Did you know that scientists at the National Observatory of Athens are currently
studying the skies in old master paintings, from Rembrandt to Turner, in an effort to track and determine the effects of climate change?
Now not even Rubens is safe from the great global warming debate. Certainly the topic hits home, particularly this month, as according to Mayor Daley’s decree we are currently in the midst of Green Building Month (www.earthmonthchicago.com ). Running from October 13 to November 16, activities include workshops, tours and conferences aimed at promoting energy-efficient “green” homes, highlighting small steps that everyone can take to become more environmentally responsible. Former President Bill Clinton will be the keynote speaker at the Greenbuild International Conference from November 7 to 9 t McCormick Place West Building, Chicago.
Also of note is an artist talk by industrial landscape photographer Edward Burtynsky as part of the Chicago Humanities Festival, which takes “The Climate of Concern” as its theme this year. Burtynsky will be speaking on November 6 at Chase Auditorium, but unfortunately it will cost you $15.
A fun free event, also part of the Humanities Festival, is ARCTIC, an audio and video installation from collaborators Max Eastley and David Buckland. To be installed at Pritzker Pavilion, the work features sounds and video footage from
an Arctic island, and runs from November 3 to 11, open 9 a.m. to 9 p.m.
Art vs. The Parks Department
Also related to Millennium Park, an interesting court ruling in September 2007 awarded artist Chapman Kelley recuperation of damages in relation to the partial destruction of his flower installation, Wildflower Works I, in Grant Park’s Daley Bicentennial Plaza. Half of the flowers were removed three years ago in the development of Millennium Park, and Kelley argued that under the Federal Visual Artists Right Act (which states that an artist will be told 90 days before any alterations are made to their work) he should be compensated by the Chicago Parks Department. The Parks Department argued that the flowers could not be protected under the Act, as they are continually changing naturally. Basically, they were questioning the work’s status as art. Ultimately, Judge David Coar deemed Kelley the winner, and he stands to gain more than $1.5 million in damages. Art wins.
It’s no secret that public art comes in many unassuming forms, one case in point being the New Life for Dead Spaces venture, spearheaded by the Chicago-based group, Neighbors Project (www.neighborsproject.org ). Lee Crandell, New Life’s Lakeview volunteer coordinator, stated: “The basic premise of the project is that buildings on great streets facilitate connections between people, bridging the public and private realms.” Crandell is focusing on the area around Belmont and Sheffield, and is looking for volunteers interested in speaking to community members, getting their feedback on neighborhood “dead spaces,” and working to rejuvenate these dead spaces with attention-grabbing and conversation-sparking texts and artworks.
SAIC students AndrewandAndrea (Andrew Lochhead and Andrea Slavik) are taking on a very different kind of public art. On October 20, 2007, they rented an airplane and attached an advertising banner stating: “Is That All There Is?,” as it flew over the Kennedy and Eisenhower Freeway.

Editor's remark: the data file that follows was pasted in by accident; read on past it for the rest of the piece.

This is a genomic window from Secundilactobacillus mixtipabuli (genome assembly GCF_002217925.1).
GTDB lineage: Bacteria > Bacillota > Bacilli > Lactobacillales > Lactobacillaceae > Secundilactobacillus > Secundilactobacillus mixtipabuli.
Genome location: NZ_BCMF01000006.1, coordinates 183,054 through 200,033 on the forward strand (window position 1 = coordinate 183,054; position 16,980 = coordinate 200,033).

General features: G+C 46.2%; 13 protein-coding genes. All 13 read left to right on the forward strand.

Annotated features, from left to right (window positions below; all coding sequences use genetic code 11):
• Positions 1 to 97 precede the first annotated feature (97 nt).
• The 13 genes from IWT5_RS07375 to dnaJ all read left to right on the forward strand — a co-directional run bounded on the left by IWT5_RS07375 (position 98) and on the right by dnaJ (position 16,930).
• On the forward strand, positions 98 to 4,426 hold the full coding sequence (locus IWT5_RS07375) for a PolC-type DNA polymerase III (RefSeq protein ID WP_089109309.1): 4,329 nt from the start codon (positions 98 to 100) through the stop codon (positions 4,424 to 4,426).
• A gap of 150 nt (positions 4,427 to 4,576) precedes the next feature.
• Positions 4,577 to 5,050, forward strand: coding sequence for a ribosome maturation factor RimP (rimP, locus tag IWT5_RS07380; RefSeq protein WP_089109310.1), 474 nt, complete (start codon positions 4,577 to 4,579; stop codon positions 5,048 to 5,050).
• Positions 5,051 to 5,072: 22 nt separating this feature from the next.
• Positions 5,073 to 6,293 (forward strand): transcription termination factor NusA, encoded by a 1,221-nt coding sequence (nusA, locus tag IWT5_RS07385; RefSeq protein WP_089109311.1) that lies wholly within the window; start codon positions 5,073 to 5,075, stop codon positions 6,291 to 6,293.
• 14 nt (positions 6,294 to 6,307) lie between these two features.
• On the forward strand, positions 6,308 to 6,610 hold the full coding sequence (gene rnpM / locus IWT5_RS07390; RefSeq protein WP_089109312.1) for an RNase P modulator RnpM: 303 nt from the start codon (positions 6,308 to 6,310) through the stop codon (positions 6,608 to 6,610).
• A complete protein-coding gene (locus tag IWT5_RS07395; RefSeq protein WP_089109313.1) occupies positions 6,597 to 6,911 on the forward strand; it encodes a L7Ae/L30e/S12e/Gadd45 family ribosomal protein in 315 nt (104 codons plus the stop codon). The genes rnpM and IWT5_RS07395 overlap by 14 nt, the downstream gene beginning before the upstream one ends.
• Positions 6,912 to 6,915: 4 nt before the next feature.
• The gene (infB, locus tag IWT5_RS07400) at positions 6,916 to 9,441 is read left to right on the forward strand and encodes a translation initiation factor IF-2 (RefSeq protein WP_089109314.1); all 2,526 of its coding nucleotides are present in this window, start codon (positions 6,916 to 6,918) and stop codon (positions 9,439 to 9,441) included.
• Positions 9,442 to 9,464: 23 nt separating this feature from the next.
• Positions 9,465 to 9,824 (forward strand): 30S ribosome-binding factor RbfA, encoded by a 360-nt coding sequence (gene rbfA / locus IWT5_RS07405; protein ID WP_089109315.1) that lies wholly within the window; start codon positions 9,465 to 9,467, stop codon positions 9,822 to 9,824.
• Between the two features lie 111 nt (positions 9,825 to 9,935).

The event is part of AndrewandAndrea’s Is That All There Is? series, which strives to explore, according to Lochhead: “ways in which artists engage and participate in consumer culture.” Their work attempts to expose the structures of representation in late capitalist visual culture, altering them toward activist ends.
AndrewandAndrea’s alterations on consumerist culture have been shown at the Windsor Biennial in Canada and included an Is That All There Is? line of coffee mugs, t-shirts, stress balls, note pads and cocktail napkins. More information on the duo and their series can be found at their myspace page, www.myspace.com/andrewnandrea, and footage from the airplane event will be screened as part of the Forks, Tables and Napkins exhibition at Gallery 2.
Architects of the Future
Even if you don’t make it to Pritzker Pavilion or the airplane event, the very act of walking through the Loop is something of an artistic experience. Chicago architecture is world-renowned for good reason, and the Chicago Architecture Foundation is working to ensure that we don’t forget it. In 2002 the foundation published Schoolyards to Skylines: Teaching with Chicago’s Amazing Architecture, for kindergarten to eighth-grade students. In September 2007 they launched The Architecture Handbook: A Student Guide to Understanding Buildings, which is currently being used as part of the official curriculum of Chicago public schools. It will most likely follow in the footsteps of Schoolyards to Skylines, which is already being used throughout the United States and increasingly internationally. The Architecture Handbook, the first textbook of its kind, aims to provide a more comprehensive background for future architects. According to curriculum advisor Jennifer Masengarb, “After three years of drafting, most high-school students couldn’t tell you who Frank Lloyd Wright or Mies van der Rohe are.” Not only will students of the curriculum learn about architectural history and theory along with drafting, they will study sustainability and green architecture through a focus on Chicago’s F10 house. This structure was designed to decrease the average American home’s environmental impact by a factor of 10.